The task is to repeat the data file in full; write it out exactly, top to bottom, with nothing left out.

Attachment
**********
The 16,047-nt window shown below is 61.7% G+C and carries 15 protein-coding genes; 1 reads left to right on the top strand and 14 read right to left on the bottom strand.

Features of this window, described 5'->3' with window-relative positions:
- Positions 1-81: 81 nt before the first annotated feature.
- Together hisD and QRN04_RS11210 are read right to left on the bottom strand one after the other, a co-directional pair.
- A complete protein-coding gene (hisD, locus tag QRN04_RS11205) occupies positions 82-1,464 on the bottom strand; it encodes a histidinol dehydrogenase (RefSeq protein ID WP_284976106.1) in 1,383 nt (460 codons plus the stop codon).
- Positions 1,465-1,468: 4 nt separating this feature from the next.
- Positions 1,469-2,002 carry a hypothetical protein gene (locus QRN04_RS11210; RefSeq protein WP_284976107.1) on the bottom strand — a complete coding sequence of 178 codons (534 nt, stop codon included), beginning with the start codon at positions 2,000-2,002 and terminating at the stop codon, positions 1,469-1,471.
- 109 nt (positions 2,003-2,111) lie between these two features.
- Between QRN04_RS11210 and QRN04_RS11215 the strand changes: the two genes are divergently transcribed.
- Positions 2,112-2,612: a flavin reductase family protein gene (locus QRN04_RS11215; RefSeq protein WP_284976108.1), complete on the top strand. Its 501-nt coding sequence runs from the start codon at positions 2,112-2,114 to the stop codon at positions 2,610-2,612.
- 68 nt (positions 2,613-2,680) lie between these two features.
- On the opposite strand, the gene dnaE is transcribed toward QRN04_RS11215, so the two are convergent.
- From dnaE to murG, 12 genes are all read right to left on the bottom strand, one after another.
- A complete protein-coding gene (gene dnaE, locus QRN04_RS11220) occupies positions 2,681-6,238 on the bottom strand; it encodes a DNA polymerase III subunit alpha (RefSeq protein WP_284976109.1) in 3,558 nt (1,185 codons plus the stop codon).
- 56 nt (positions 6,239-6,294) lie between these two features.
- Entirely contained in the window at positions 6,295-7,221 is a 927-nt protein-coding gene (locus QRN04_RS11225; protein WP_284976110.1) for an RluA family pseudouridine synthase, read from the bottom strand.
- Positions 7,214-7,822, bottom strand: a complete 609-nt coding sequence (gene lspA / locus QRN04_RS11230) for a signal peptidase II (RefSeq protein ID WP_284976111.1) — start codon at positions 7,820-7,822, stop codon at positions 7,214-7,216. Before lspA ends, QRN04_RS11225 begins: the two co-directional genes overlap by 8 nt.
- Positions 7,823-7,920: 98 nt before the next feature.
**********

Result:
The 16,047-nt window shown below is 61.7% G+C and carries 15 protein-coding genes; 1 reads left to right on the top strand and 14 read right to left on the bottom strand.

Features of this window, described 5'->3' with window-relative positions:
- Positions 1-81: 81 nt before the first annotated feature.
- Together hisD and QRN04_RS11210 are read right to left on the bottom strand one after the other, a co-directional pair.
- A complete protein-coding gene (hisD, locus tag QRN04_RS11205) occupies positions 82-1,464 on the bottom strand; it encodes a histidinol dehydrogenase (RefSeq protein ID WP_284976106.1) in 1,383 nt (460 codons plus the stop codon).
- Positions 1,465-1,468: 4 nt separating this feature from the next.
- Positions 1,469-2,002 carry a hypothetical protein gene (locus QRN04_RS11210; RefSeq protein WP_284976107.1) on the bottom strand — a complete coding sequence of 178 codons (534 nt, stop codon included), beginning with the start codon at positions 2,000-2,002 and terminating at the stop codon, positions 1,469-1,471.
- 109 nt (positions 2,003-2,111) lie between these two features.
- Between QRN04_RS11210 and QRN04_RS11215 the strand changes: the two genes are divergently transcribed.
- Positions 2,112-2,612: a flavin reductase family protein gene (locus QRN04_RS11215; RefSeq protein WP_284976108.1), complete on the top strand. Its 501-nt coding sequence runs from the start codon at positions 2,112-2,114 to the stop codon at positions 2,610-2,612.
- 68 nt (positions 2,613-2,680) lie between these two features.
- On the opposite strand, the gene dnaE is transcribed toward QRN04_RS11215, so the two are convergent.
- From dnaE to murG, 12 genes are all read right to left on the bottom strand, one after another.
- A complete protein-coding gene (gene dnaE, locus QRN04_RS11220) occupies positions 2,681-6,238 on the bottom strand; it encodes a DNA polymerase III subunit alpha (RefSeq protein WP_284976109.1) in 3,558 nt (1,185 codons plus the stop codon).
- 56 nt (positions 6,239-6,294) lie between these two features.
- Entirely contained in the window at positions 6,295-7,221 is a 927-nt protein-coding gene (locus QRN04_RS11225; protein WP_284976110.1) for an RluA family pseudouridine synthase, read from the bottom strand.
- Positions 7,214-7,822, bottom strand: a complete 609-nt coding sequence (gene lspA / locus QRN04_RS11230) for a signal peptidase II (RefSeq protein ID WP_284976111.1) — start codon at positions 7,820-7,822, stop codon at positions 7,214-7,216. Before lspA ends, QRN04_RS11225 begins: the two co-directional genes overlap by 8 nt.
- Positions 7,823-7,920: 98 nt before the next feature.